Friday, January 14, 2011

It doesn't have to be complicated.

A theme or idea that I have expressed over and over throughout the existence of this blog, is how I look fondly, back on my time spent as a Novice.  Truth be told, technically I was a Novice for only about 6 or 7 months.  In reality, even though I earned my General ticket and had the privileges, I was a Novice for a lot longer than that.

And I look back on some of the things I did and some of the things I used and wonder how I made any contacts at all.  But I made a lot and each one of them was fun.  It was nice to be fresh and new.  But the longer I stuck with the hobby and the more "experience" that I got, the more complicated (and more expensive) things started to become.  Bigger rigs, "better" antennas, more and more accessories.  At some point, it got to be a bit overwhelming.

When I got married and moved the station from my house in East Brunswick to the house here in South Plainfield is just about the time the QRP bug bit really hard. As I've stated before, I was always a QRP dabbler.  I joined QRP-ARCI back in the early 80s, when QRP was considered to be 100 Watts or less.  I've had in the past, a HW-8 and a HW-9.  But the desire for a simpler way of Ham Radio life manifested itself in my psyche; and I went full time "QRP only" back in 2003.

For a lot, simpler is not better.  The more complex, the more sophisticated the better - and that's OK.  It's just not for me. Heck, maybe in my case it's more of a case that "ignorance is bliss".  For a lot of years, when I was living at my parents' house I used a random length variant of this antenna, exclusively.  I remember a Ham friend coming over to the garage, which had been converted into my shack.  He looked at my antenna and laughed.  "How can you make any contacts with that thing?", I was asked.  I just shrugged my shoulders and pointed to the QSL cards hanging on the wall.  It might not have been expensive, it might not have been shiny, it might not have been commercial or complicated - but it worked.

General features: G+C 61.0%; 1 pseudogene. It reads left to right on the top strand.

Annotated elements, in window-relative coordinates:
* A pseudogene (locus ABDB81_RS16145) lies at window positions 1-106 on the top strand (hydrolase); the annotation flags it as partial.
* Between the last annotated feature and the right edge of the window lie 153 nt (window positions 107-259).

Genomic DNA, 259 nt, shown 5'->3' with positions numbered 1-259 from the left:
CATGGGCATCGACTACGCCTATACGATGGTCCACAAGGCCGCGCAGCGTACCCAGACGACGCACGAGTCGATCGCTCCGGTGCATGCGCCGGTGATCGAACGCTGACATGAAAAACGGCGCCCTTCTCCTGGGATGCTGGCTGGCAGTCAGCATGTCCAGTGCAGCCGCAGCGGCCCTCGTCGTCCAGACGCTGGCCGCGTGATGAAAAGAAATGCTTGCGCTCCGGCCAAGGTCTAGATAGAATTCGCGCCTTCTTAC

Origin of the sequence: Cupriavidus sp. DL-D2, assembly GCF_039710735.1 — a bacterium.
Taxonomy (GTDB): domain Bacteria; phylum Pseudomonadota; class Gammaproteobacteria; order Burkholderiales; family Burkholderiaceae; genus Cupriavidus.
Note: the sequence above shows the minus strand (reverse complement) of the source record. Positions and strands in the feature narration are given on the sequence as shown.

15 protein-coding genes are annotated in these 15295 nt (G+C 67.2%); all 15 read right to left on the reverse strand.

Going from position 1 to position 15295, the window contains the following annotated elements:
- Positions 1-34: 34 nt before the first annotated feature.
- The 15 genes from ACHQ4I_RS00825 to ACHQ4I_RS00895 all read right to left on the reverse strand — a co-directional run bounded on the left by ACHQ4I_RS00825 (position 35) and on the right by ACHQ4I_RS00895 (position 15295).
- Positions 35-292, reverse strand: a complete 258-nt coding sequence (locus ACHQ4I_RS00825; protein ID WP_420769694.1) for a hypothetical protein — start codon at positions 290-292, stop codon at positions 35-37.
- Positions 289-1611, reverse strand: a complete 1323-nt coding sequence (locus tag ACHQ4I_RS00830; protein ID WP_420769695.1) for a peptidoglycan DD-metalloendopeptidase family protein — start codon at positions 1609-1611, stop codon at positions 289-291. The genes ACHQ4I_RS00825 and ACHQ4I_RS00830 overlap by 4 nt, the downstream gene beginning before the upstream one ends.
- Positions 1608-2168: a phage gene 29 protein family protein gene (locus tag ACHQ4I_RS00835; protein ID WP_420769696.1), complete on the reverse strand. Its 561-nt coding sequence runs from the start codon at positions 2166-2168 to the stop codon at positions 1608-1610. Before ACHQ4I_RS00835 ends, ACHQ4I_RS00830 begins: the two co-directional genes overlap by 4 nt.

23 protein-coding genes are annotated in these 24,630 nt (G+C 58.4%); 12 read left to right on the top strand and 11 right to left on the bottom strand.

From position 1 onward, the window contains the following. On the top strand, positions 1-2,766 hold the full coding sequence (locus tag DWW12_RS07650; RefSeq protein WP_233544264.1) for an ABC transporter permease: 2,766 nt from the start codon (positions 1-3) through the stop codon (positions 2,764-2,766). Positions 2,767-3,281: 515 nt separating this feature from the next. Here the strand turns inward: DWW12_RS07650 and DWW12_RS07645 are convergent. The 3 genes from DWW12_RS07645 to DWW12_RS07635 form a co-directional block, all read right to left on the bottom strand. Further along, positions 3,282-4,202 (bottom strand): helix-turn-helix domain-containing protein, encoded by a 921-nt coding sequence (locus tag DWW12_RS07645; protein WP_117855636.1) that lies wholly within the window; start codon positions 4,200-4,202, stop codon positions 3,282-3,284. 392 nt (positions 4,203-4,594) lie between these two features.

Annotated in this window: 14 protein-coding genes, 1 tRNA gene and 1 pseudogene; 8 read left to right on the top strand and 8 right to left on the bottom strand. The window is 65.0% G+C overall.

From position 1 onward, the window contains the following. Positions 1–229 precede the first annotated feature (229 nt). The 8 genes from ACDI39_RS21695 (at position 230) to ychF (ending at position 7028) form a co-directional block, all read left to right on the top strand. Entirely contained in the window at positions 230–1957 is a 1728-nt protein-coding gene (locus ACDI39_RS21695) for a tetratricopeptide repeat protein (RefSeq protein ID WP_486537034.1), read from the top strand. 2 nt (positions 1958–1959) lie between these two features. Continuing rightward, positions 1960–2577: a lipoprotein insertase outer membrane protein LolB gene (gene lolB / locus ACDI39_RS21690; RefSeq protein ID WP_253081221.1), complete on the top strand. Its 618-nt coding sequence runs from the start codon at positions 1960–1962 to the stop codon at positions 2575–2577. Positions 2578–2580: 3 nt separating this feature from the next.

And that may have been due to my radio enthusiasm starting out as an SWL.  You learn fast that all you need as short wave listening antenna is just some wire running around the perimeter of a room, tacked up high near the ceiling.  I guess when I transitioned to Amateur Radio, that simplistic approach stayed with me.  Also, I was licensed close enough to the "Golden Age" of Ham Radio to be enthralled by the stories of a lot of grizzled old veterans who relished in describing the stations that they cobbled together in their teen years from old radio and TV parts and such.  It doesn't have to be fancy and high tech to work - and maybe that, right there, is part of the magic of it all.

72 de Larry W2LJ
QRP - When you care to send the very least!

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